As you probably know, I'm partial to the French ciders (and poire), but I'm trying to expand my horizons and have had a couple interesting ones from Spain recently. Not sure the shipping cost would be worth it to you, but K&L and some other shops in my area stock a pretty good selection and I'm sure we could find a way to get you a few. I actually just picked up two different ciders and a poire from Daufresne, a domaine in Normandy that Charles Neal notes is one of his favorite cider makers. I have yet to try them but I'll add notes here when I do. Pacory (same domaine as the two calvados expressions K&L has imported) has a cider that shows up around here occasionally as well.

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Kpiz   
Kpiz

I found these two ciders today at a wine shop. I didn't think Cyril Zangs ciders were available in the US so of course I was very surprised and excited to come across them...especially since the wine monger described them as being "super funky"! This particular cider maker has a strong reputation and is regarded as producing some of the best, if not the best, ciders in France.

I'm drinking the "Ciderman" now. It certainly smells funky - has that saison barnyard element to it. The first thing I notice when I take a sip is that it has a nice feel to it, almost heavy. It has some good funk to it, along with good apple flavor, then some tartness and the tannins hit on the finish which leaves my mouth somewhat dry and yearning for another sip. A second or two later a slightly bitter apple skin flavor emerges and lasts for a while. Carbonation is strong but more like a highly carbonated beer than Champagne.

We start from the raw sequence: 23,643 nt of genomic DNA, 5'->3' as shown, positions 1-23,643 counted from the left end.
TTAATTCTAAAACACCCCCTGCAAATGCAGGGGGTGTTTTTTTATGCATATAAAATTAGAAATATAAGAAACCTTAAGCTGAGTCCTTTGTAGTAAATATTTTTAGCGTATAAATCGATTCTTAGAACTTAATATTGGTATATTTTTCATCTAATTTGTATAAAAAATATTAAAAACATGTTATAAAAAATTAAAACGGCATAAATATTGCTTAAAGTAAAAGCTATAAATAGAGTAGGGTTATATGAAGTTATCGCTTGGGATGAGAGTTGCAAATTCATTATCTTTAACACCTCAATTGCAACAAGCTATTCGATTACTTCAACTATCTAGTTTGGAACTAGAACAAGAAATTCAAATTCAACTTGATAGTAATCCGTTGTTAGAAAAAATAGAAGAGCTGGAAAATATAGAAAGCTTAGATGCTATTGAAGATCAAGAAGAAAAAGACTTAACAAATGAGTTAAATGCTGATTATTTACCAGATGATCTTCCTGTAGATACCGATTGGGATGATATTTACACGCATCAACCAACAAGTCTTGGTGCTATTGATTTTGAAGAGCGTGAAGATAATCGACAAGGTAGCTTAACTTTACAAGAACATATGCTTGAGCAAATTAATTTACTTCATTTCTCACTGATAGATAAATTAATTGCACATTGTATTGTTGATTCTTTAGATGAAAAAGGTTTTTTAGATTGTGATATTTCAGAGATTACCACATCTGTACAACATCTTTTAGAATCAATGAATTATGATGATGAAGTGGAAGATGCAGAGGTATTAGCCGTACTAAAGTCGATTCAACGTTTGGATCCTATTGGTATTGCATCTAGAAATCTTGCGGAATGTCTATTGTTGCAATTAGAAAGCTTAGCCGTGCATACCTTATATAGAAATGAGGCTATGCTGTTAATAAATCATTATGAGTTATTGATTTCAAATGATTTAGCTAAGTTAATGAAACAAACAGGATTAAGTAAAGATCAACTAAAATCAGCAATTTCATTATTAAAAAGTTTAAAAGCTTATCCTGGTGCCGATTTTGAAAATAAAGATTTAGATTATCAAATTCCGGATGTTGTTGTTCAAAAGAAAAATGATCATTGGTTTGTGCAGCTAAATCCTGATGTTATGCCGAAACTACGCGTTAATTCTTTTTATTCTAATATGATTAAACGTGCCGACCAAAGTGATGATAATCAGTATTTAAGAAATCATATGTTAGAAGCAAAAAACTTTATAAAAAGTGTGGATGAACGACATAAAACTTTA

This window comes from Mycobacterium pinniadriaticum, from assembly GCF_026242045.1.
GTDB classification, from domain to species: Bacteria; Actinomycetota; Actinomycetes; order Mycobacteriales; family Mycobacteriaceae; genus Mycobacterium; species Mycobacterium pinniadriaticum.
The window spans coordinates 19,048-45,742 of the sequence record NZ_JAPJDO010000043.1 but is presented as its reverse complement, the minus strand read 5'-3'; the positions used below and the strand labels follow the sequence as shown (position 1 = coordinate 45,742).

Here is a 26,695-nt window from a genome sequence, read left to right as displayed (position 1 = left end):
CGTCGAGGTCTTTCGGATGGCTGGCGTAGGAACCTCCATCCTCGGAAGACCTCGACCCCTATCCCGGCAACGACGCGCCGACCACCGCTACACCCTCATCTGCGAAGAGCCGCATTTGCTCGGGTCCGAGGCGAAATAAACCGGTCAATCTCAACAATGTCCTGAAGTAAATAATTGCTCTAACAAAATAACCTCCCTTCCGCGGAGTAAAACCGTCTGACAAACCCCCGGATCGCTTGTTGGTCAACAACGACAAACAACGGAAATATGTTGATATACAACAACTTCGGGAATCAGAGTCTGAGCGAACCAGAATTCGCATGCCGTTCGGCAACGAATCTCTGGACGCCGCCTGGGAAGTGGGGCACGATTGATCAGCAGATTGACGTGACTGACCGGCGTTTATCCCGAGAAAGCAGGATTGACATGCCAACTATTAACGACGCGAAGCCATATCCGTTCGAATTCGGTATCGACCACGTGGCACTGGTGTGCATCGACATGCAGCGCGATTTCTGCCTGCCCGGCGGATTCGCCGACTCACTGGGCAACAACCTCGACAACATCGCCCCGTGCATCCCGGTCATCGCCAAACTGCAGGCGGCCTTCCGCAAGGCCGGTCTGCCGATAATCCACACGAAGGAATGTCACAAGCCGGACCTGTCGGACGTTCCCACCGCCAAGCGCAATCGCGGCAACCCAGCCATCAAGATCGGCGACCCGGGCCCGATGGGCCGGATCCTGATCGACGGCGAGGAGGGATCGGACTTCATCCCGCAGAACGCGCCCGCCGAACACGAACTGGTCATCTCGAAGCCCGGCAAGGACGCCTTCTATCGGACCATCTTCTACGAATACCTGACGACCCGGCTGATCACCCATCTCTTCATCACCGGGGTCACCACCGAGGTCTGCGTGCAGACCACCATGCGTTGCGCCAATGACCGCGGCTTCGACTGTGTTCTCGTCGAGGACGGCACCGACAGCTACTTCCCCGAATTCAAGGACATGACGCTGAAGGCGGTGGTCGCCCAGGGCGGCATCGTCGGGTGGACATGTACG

Well, my first taste of Cyril Zangs lives up the the hype. This was an excellent cider and reminds me of the better ciders we drank while cruising around Normandy last summer. Also, like most French ciders, it was better as it warmed up a bit. While I should know better than to drink them straight out of the fridge, I rarely have the patience to hold off drinking until the cider warms up a little. Most of the French cider bottles recommend serving "frais", which I think means chilled, and they do seem to yield a lot more flavor that way.

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tanstaafl2   
tanstaafl2

There are probably a few here. One of my favorite bars likes to use French and Spanish cider in some of their lighter sparkling cocktails so I suppose I should look.